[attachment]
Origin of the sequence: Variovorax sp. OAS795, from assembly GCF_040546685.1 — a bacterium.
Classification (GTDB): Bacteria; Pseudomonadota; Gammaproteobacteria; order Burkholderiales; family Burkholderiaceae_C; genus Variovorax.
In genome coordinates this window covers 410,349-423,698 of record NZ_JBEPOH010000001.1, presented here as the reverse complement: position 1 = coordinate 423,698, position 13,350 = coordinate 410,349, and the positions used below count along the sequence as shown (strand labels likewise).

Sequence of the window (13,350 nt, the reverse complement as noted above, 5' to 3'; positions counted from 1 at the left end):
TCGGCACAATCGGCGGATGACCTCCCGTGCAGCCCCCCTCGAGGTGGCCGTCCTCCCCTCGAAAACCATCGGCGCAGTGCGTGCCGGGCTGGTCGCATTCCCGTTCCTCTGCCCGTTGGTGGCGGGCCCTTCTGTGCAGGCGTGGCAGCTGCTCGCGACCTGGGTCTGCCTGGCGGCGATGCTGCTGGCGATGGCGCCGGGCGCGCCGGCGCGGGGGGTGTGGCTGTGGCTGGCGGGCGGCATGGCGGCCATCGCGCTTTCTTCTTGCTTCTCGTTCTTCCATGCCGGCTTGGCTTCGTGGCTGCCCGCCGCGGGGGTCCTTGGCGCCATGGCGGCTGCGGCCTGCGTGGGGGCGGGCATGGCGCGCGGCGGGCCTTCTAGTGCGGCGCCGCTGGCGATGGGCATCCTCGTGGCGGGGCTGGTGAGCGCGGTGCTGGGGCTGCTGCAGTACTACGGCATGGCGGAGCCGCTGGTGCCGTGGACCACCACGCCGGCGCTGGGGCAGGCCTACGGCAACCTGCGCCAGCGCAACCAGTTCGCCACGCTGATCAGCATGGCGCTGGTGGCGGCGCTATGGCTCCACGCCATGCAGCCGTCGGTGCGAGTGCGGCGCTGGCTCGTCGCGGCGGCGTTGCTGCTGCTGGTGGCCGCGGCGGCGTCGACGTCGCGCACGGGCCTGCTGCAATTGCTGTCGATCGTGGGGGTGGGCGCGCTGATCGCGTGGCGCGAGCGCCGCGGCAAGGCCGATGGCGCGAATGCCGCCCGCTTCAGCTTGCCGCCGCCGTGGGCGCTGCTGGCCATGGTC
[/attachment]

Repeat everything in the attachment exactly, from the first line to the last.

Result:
Origin of the sequence: Variovorax sp. OAS795, from assembly GCF_040546685.1 — a bacterium.
Classification (GTDB): Bacteria; Pseudomonadota; Gammaproteobacteria; order Burkholderiales; family Burkholderiaceae_C; genus Variovorax.
In genome coordinates this window covers 410,349-423,698 of record NZ_JBEPOH010000001.1, presented here as the reverse complement: position 1 = coordinate 423,698, position 13,350 = coordinate 410,349, and the positions used below count along the sequence as shown (strand labels likewise).

Sequence of the window (13,350 nt, the reverse complement as noted above, 5' to 3'; positions counted from 1 at the left end):
TCGGCACAATCGGCGGATGACCTCCCGTGCAGCCCCCCTCGAGGTGGCCGTCCTCCCCTCGAAAACCATCGGCGCAGTGCGTGCCGGGCTGGTCGCATTCCCGTTCCTCTGCCCGTTGGTGGCGGGCCCTTCTGTGCAGGCGTGGCAGCTGCTCGCGACCTGGGTCTGCCTGGCGGCGATGCTGCTGGCGATGGCGCCGGGCGCGCCGGCGCGGGGGGTGTGGCTGTGGCTGGCGGGCGGCATGGCGGCCATCGCGCTTTCTTCTTGCTTCTCGTTCTTCCATGCCGGCTTGGCTTCGTGGCTGCCCGCCGCGGGGGTCCTTGGCGCCATGGCGGCTGCGGCCTGCGTGGGGGCGGGCATGGCGCGCGGCGGGCCTTCTAGTGCGGCGCCGCTGGCGATGGGCATCCTCGTGGCGGGGCTGGTGAGCGCGGTGCTGGGGCTGCTGCAGTACTACGGCATGGCGGAGCCGCTGGTGCCGTGGACCACCACGCCGGCGCTGGGGCAGGCCTACGGCAACCTGCGCCAGCGCAACCAGTTCGCCACGCTGATCAGCATGGCGCTGGTGGCGGCGCTATGGCTCCACGCCATGCAGCCGTCGGTGCGAGTGCGGCGCTGGCTCGTCGCGGCGGCGTTGCTGCTGCTGGTGGCCGCGGCGGCGTCGACGTCGCGCACGGGCCTGCTGCAATTGCTGTCGATCGTGGGGGTGGGCGCGCTGATCGCGTGGCGCGAGCGCCGCGGCAAGGCCGATGGCGCGAATGCCGCCCGCTTCAGCTTGCCGCCGCCGTGGGCGCTGCTGGCCATGGTC